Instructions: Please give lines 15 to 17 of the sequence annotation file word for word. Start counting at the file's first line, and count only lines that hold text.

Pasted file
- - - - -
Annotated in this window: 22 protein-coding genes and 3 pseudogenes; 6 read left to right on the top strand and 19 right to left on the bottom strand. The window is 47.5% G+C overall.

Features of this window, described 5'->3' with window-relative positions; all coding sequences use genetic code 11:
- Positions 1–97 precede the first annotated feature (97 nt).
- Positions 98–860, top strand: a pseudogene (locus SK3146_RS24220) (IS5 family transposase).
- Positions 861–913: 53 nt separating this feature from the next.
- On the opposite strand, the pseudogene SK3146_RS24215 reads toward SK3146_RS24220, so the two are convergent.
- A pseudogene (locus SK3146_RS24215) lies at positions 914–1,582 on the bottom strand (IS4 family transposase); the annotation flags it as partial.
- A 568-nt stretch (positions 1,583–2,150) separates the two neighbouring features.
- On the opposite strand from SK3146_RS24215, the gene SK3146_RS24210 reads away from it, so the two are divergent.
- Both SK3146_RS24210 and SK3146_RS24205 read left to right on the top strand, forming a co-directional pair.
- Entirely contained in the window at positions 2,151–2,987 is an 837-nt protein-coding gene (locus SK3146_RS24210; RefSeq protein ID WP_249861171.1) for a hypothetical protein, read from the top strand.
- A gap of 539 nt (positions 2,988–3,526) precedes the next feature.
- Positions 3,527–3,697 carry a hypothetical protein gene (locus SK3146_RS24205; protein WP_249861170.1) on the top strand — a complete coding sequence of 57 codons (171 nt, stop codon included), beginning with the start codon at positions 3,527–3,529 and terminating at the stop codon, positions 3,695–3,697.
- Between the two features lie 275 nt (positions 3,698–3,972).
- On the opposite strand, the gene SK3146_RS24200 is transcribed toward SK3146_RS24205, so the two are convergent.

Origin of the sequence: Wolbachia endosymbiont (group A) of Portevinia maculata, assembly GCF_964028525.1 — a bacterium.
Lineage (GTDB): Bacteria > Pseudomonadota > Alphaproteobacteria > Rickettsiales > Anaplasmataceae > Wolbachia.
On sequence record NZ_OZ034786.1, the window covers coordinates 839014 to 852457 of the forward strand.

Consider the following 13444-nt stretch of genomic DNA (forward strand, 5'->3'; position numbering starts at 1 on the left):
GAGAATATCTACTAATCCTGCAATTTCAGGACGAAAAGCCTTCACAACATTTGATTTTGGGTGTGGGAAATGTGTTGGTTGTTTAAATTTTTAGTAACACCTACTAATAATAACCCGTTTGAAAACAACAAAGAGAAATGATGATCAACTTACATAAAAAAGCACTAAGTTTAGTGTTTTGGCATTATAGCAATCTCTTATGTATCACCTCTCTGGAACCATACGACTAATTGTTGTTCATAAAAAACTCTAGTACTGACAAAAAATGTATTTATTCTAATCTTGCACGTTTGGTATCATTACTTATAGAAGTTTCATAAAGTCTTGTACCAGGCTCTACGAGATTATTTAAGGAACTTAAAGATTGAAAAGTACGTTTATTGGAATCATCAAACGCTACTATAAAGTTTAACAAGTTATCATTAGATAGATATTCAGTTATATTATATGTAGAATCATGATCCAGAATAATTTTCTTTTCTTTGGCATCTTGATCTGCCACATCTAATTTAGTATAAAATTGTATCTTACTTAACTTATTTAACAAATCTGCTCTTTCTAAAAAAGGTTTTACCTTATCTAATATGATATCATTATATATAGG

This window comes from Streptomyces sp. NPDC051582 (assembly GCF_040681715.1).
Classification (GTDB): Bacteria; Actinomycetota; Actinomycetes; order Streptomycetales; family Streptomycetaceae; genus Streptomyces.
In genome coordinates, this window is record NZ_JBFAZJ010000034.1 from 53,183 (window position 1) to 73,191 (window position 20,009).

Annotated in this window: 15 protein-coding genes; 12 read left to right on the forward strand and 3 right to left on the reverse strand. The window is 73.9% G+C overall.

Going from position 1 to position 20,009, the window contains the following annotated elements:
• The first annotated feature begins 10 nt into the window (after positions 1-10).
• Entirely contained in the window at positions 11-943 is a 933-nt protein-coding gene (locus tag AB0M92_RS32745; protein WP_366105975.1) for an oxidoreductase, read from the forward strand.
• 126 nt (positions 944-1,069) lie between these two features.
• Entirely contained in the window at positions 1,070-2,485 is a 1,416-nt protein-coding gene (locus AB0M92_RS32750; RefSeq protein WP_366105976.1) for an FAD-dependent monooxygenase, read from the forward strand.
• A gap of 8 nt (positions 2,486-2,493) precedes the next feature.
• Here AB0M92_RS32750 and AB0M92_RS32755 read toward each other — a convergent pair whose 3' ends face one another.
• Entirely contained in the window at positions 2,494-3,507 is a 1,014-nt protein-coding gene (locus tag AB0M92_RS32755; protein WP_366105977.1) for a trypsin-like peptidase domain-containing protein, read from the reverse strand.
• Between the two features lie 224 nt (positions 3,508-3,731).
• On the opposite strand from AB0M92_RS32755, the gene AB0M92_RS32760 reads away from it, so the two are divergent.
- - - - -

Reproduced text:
- On the opposite strand, the gene SK3146_RS24200 is transcribed toward SK3146_RS24205, so the two are convergent.

Origin of the sequence: Wolbachia endosymbiont (group A) of Portevinia maculata, assembly GCF_964028525.1 — a bacterium.
Lineage (GTDB): Bacteria > Pseudomonadota > Alphaproteobacteria > Rickettsiales > Anaplasmataceae > Wolbachia.